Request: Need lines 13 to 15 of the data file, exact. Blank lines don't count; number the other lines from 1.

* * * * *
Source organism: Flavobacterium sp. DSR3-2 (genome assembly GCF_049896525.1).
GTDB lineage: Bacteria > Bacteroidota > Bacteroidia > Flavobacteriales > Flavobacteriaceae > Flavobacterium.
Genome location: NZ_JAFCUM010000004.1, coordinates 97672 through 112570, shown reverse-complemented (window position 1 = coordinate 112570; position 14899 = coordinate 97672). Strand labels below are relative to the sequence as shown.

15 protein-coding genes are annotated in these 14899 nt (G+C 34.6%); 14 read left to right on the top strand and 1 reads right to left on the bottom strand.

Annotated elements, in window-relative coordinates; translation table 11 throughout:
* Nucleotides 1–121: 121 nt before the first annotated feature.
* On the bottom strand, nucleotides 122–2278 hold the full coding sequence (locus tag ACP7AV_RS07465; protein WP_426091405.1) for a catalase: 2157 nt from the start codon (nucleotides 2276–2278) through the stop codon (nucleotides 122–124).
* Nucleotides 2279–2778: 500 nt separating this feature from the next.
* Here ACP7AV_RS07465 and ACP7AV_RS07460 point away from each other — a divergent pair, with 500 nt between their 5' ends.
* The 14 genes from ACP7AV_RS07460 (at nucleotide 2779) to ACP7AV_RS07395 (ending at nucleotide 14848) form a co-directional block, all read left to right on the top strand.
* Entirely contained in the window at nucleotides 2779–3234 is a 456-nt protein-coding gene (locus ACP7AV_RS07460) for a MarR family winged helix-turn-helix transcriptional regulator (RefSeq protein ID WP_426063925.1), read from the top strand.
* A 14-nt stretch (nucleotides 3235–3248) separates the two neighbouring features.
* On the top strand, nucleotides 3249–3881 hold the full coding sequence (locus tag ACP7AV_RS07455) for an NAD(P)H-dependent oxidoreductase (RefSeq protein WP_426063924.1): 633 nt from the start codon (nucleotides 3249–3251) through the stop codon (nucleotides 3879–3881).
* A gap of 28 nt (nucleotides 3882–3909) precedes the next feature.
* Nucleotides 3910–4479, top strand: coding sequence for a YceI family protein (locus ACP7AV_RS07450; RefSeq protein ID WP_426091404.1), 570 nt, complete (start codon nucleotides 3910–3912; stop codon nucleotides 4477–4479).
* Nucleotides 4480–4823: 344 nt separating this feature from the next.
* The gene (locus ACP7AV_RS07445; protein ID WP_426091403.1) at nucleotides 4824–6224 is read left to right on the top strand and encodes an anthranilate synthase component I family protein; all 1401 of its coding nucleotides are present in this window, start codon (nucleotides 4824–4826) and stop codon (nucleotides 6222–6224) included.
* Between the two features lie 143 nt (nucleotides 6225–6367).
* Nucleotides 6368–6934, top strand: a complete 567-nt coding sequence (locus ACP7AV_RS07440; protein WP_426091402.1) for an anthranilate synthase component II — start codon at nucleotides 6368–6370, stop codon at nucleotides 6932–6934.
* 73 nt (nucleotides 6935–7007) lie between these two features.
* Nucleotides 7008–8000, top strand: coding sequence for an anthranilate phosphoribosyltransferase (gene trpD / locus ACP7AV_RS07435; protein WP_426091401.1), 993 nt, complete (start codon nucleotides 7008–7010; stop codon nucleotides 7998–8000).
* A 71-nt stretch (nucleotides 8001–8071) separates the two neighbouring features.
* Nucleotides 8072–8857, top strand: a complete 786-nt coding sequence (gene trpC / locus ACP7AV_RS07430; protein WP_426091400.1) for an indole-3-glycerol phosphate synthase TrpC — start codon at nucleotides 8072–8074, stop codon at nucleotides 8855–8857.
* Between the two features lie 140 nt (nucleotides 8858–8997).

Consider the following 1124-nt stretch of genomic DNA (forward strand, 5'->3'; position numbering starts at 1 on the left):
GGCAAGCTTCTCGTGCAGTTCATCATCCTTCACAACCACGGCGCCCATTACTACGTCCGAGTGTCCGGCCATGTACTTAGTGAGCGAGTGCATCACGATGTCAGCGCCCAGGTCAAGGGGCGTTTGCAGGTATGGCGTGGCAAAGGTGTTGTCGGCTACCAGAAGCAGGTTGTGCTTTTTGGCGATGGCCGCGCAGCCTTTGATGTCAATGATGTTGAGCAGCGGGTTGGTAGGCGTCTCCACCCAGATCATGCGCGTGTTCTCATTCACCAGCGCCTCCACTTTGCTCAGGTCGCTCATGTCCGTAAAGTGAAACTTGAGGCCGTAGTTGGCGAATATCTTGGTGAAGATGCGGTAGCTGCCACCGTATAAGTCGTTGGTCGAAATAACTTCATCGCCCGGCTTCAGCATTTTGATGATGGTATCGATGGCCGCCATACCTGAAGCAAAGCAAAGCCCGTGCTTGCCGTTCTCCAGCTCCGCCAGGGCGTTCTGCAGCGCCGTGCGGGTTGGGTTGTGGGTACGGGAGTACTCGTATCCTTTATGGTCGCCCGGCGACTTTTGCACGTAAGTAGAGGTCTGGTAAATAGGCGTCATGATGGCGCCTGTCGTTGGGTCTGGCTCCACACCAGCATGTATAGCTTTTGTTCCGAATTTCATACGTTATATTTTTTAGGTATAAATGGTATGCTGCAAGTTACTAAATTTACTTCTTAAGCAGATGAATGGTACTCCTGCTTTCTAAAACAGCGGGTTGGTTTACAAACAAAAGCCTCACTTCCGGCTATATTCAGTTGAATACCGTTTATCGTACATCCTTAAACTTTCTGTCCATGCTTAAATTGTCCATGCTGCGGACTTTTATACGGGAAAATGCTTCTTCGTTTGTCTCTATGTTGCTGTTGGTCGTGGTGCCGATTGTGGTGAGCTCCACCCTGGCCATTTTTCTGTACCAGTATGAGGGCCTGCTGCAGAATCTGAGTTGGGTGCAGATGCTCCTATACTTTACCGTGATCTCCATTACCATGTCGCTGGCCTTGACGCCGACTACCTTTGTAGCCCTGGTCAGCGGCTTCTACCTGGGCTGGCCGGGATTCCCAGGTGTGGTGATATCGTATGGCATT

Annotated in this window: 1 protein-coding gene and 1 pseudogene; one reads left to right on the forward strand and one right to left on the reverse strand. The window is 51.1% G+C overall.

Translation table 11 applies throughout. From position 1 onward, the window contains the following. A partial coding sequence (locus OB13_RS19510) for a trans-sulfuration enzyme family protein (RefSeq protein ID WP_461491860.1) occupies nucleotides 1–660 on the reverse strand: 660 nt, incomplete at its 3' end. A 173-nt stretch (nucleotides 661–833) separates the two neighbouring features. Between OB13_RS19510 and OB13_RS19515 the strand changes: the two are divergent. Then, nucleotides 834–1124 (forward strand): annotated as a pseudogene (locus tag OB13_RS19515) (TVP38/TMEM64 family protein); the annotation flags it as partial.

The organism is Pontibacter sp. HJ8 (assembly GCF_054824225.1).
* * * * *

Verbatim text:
* On the top strand, nucleotides 3249–3881 hold the full coding sequence (locus tag ACP7AV_RS07455) for an NAD(P)H-dependent oxidoreductase (RefSeq protein WP_426063924.1): 633 nt from the start codon (nucleotides 3249–3251) through the stop codon (nucleotides 3879–3881).
* A gap of 28 nt (nucleotides 3882–3909) precedes the next feature.
* Nucleotides 3910–4479, top strand: coding sequence for a YceI family protein (locus ACP7AV_RS07450; RefSeq protein ID WP_426091404.1), 570 nt, complete (start codon nucleotides 3910–3912; stop codon nucleotides 4477–4479).